After having mixed everything thoroughly we started breaking up the straw a little bit and put around the same volume of it on top of the mud and mix it again. To know if your mixture is ready you take a big piece of mud and tear it apart. If you have straw in each of the parts the mix is ready to go, if not you have to add more straw.

Now you can start building the walls. For this you take some of the mix on a flat surface. You further knead it a little bit and compact it into a square piece. This piece is then put onto the stone wall and compressed into its place. You continue with the next, taking care that the individual pieces are pressed together to form one mass.


Building with cob is an extremely rewarding and fun process and very physically demanding work. And overall I just find it super exciting to build a small house just with your hands and mud!


Stay tuned for the next steps in the process as we continue construction…and if you’d like to join in the build, there’s still time – join us now! Book here.


Eco Construction

Jack, our previous eco-construction coordinator, gave us an interesting seminar about soil and its use in eco-construction before he left Sunseed.

The seminar started by introducing us different ways to test the soil and find out what can be added  to it to turn it into a perfect eco-construction material.  The “jar test” aims to reveal the composition of the soil tested. In the top part of the jar, the organic matter will float in the water. Underneath this organic matter, there is first a layer of clay followed by a layer of silt. At the bottom part of the jar will gather the heaviest components, such as gravel or sand.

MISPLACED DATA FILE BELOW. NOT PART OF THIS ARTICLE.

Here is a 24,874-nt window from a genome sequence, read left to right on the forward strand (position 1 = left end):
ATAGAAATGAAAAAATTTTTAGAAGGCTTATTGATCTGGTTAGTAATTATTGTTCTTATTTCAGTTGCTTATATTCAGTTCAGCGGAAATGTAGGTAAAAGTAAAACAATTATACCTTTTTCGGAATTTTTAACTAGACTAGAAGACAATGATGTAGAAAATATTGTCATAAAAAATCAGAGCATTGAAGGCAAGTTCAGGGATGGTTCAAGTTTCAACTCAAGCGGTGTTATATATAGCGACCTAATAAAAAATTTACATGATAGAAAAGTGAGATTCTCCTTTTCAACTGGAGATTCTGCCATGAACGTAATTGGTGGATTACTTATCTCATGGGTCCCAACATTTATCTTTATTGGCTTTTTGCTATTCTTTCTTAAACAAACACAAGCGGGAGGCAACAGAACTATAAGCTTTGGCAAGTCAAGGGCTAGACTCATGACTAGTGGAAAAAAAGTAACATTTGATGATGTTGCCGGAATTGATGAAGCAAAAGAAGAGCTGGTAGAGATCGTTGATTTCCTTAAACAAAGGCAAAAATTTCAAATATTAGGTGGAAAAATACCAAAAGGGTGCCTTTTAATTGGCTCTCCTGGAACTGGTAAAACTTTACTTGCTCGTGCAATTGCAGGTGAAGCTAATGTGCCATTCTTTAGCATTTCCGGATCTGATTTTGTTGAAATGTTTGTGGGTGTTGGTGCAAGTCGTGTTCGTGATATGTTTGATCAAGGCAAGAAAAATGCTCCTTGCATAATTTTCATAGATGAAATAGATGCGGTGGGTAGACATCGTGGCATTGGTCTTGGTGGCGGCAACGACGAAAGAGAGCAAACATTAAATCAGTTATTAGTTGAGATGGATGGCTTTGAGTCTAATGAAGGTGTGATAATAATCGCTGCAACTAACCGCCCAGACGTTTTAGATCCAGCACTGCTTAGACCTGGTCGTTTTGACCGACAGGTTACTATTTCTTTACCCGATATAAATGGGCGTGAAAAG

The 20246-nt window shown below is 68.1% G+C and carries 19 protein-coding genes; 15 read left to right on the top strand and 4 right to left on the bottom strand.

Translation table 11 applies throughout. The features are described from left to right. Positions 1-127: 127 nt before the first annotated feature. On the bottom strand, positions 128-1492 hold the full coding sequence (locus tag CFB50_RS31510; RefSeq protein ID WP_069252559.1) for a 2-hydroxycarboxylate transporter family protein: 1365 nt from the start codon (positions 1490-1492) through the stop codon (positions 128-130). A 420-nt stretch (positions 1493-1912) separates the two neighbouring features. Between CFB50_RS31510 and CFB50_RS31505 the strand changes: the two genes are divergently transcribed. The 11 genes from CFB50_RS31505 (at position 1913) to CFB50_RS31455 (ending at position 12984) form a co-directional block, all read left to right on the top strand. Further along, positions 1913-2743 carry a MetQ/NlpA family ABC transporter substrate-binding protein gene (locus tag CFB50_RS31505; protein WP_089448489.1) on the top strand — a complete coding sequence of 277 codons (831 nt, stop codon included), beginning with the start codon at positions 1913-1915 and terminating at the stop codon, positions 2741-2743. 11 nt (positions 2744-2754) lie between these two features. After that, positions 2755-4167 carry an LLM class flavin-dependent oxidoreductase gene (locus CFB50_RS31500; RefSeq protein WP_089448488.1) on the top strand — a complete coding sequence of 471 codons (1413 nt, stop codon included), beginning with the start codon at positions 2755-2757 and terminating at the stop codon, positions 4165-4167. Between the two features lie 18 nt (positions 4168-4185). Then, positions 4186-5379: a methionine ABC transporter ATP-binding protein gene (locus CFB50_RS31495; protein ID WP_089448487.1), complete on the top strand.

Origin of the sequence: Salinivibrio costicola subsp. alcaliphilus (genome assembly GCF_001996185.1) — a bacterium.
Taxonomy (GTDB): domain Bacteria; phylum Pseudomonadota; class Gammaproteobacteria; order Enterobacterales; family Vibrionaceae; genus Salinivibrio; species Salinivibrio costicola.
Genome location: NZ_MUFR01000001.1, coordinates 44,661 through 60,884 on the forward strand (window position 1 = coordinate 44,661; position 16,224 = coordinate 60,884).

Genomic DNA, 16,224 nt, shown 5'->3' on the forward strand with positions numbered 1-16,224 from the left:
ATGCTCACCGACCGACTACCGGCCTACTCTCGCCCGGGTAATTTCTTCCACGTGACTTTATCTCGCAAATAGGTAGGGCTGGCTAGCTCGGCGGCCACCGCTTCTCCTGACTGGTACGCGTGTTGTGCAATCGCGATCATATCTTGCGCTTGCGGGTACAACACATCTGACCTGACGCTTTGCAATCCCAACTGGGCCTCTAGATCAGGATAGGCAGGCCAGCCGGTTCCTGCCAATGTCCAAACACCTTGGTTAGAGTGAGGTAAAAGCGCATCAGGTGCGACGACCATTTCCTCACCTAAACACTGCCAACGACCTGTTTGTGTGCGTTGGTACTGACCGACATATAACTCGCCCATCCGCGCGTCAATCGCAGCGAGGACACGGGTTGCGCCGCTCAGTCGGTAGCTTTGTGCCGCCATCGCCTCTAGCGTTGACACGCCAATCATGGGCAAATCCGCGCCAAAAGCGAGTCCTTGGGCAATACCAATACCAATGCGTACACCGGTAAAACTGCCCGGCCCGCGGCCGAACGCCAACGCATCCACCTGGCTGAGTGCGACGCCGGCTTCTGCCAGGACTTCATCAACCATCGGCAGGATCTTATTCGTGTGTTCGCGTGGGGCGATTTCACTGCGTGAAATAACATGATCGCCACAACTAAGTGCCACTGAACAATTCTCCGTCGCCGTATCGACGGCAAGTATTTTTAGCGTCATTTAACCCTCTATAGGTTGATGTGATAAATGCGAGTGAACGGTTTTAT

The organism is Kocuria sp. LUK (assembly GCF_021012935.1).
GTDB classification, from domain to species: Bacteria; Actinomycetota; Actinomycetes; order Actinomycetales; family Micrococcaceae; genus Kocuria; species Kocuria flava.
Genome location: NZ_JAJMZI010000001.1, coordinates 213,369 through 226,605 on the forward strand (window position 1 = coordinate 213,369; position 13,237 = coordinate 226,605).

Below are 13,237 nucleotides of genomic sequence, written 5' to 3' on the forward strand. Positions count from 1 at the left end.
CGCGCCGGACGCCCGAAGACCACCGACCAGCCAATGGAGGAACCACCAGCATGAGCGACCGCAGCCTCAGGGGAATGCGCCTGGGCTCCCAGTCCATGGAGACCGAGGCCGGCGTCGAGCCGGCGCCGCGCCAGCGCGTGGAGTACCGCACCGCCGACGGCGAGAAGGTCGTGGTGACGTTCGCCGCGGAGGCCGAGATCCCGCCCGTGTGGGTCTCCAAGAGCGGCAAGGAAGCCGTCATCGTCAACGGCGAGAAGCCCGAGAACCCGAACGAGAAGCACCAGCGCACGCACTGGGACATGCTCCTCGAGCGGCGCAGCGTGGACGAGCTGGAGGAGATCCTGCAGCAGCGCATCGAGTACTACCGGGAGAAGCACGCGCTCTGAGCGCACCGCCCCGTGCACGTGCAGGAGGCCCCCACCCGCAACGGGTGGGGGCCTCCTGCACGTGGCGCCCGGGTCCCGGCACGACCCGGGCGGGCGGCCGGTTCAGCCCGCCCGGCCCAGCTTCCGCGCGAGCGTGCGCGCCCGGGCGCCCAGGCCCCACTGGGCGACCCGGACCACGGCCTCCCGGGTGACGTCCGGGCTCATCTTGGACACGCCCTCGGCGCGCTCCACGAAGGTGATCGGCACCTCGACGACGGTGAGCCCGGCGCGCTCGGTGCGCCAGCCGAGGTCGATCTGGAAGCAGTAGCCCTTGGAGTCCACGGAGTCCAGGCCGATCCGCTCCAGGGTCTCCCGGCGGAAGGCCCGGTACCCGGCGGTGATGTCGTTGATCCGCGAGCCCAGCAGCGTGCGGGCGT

The second test called the “sausage test” is aimed to determine the type of loam or clay we work with. We first make sausages out of loam. We then can distinguish the ‘sandy loam’ by the ones falling apart once put on the ground. Bending the clay sausages in semicircles, we can figure out that the ones cracking are made of what we call ‘light clay”.


We were then given more details about the properties of the different components of the soil. As the clay acts like a binder due to its malleability and plasticity, the sand adds solidity and structure. What we call the “clay soil” contains at least 40% of clay, but the majority of eco-constructions will rather not use a lot of it. The silt doesn’t have the plasticity of the clay, and thus, doesn’t present any interest in eco-construction.

Eco-construction techniques make the most of soil’s properties: more than being a natural local resource with very low carbon footprint, constructions made of earth present great advantages in the climatic control, moisture control and even noise control. As well as being fire resistant, it also has a detoxifying effect as it is breathable and can be safely manipulated without gloves.

Did you know than 17% of the Unesco world heritage was made of earth?  The Great Wall of China and the Alhambra had been built using rammed earth. The Adobe used by Shibam, in Yemen in 1500, or the earth shelters built in Iceland show us that earth constructions are probably the most reliable.